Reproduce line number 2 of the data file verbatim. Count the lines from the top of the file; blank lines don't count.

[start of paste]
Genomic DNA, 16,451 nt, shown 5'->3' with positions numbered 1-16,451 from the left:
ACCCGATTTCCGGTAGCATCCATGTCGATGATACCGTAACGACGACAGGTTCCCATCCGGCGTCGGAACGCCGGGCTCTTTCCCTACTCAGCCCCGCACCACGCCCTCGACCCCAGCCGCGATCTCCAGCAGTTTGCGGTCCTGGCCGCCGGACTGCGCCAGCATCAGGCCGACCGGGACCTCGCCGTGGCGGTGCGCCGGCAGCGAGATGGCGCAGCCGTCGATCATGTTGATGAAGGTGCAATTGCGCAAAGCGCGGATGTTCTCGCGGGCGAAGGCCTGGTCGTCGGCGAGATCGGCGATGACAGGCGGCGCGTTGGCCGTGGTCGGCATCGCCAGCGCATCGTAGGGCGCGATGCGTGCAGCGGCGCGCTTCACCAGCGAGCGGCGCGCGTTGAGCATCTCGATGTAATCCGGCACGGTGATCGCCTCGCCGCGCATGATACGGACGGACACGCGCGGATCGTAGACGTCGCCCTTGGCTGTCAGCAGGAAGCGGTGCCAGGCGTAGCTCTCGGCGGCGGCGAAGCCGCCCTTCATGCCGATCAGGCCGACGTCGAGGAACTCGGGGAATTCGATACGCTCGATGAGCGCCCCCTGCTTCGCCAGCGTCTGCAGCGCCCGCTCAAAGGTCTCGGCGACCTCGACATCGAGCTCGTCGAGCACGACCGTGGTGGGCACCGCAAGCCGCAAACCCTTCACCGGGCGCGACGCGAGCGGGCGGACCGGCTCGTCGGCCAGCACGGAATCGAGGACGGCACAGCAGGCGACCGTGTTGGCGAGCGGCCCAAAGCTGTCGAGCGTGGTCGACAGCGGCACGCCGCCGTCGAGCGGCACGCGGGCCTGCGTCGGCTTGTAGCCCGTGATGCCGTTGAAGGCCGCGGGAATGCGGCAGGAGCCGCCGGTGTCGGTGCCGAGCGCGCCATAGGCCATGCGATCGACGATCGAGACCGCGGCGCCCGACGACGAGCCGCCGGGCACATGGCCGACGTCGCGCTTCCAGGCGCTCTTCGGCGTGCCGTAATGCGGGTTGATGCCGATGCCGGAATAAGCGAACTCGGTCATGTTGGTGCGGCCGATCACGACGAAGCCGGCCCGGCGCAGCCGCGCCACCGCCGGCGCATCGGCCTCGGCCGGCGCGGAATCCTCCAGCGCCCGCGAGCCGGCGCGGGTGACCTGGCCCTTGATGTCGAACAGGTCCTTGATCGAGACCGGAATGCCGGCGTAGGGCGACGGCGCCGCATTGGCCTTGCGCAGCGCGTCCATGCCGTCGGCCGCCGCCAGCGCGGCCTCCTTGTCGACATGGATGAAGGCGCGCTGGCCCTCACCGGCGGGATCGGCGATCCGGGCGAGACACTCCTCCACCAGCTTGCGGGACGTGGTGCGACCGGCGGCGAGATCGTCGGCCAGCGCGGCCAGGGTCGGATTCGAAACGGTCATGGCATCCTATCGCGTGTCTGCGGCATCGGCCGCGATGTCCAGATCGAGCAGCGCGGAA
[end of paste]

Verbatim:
ACCCGATTTCCGGTAGCATCCATGTCGATGATACCGTAACGACGACAGGTTCCCATCCGGCGTCGGAACGCCGGGCTCTTTCCCTACTCAGCCCCGCACCACGCCCTCGACCCCAGCCGCGATCTCCAGCAGTTTGCGGTCCTGGCCGCCGGACTGCGCCAGCATCAGGCCGACCGGGACCTCGCCGTGGCGGTGCGCCGGCAGCGAGATGGCGCAGCCGTCGATCATGTTGATGAAGGTGCAATTGCGCAAAGCGCGGATGTTCTCGCGGGCGAAGGCCTGGTCGTCGGCGAGATCGGCGATGACAGGCGGCGCGTTGGCCGTGGTCGGCATCGCCAGCGCATCGTAGGGCGCGATGCGTGCAGCGGCGCGCTTCACCAGCGAGCGGCGCGCGTTGAGCATCTCGATGTAATCCGGCACGGTGATCGCCTCGCCGCGCATGATACGGACGGACACGCGCGGATCGTAGACGTCGCCCTTGGCTGTCAGCAGGAAGCGGTGCCAGGCGTAGCTCTCGGCGGCGGCGAAGCCGCCCTTCATGCCGATCAGGCCGACGTCGAGGAACTCGGGGAATTCGATACGCTCGATGAGCGCCCCCTGCTTCGCCAGCGTCTGCAGCGCCCGCTCAAAGGTCTCGGCGACCTCGACATCGAGCTCGTCGAGCACGACCGTGGTGGGCACCGCAAGCCGCAAACCCTTCACCGGGCGCGACGCGAGCGGGCGGACCGGCTCGTCGGCCAGCACGGAATCGAGGACGGCACAGCAGGCGACCGTGTTGGCGAGCGGCCCAAAGCTGTCGAGCGTGGTCGACAGCGGCACGCCGCCGTCGAGCGGCACGCGGGCCTGCGTCGGCTTGTAGCCCGTGATGCCGTTGAAGGCCGCGGGAATGCGGCAGGAGCCGCCGGTGTCGGTGCCGAGCGCGCCATAGGCCATGCGATCGACGATCGAGACCGCGGCGCCCGACGACGAGCCGCCGGGCACATGGCCGACGTCGCGCTTCCAGGCGCTCTTCGGCGTGCCGTAATGCGGGTTGATGCCGATGCCGGAATAAGCGAACTCGGTCATGTTGGTGCGGCCGATCACGACGAAGCCGGCCCGGCGCAGCCGCGCCACCGCCGGCGCATCGGCCTCGGCCGGCGCGGAATCCTCCAGCGCCCGCGAGCCGGCGCGGGTGACCTGGCCCTTGATGTCGAACAGGTCCTTGATCGAGACCGGAATGCCGGCGTAGGGCGACGGCGCCGCATTGGCCTTGCGCAGCGCGTCCATGCCGTCGGCCGCCGCCAGCGCGGCCTCCTTGTCGACATGGATGAAGGCGCGCTGGCCCTCACCGGCGGGATCGGCGATCCGGGCGAGACACTCCTCCACCAGCTTGCGGGACGTGGTGCGACCGGCGGCGAGATCGTCGGCCAGCGCGGCCAGGGTCGGATTCGAAACGGTCATGGCATCCTATCGCGTGTCTGCGGCATCGGCCGCGATGTCCAGATCGAGCAGCGCGGAA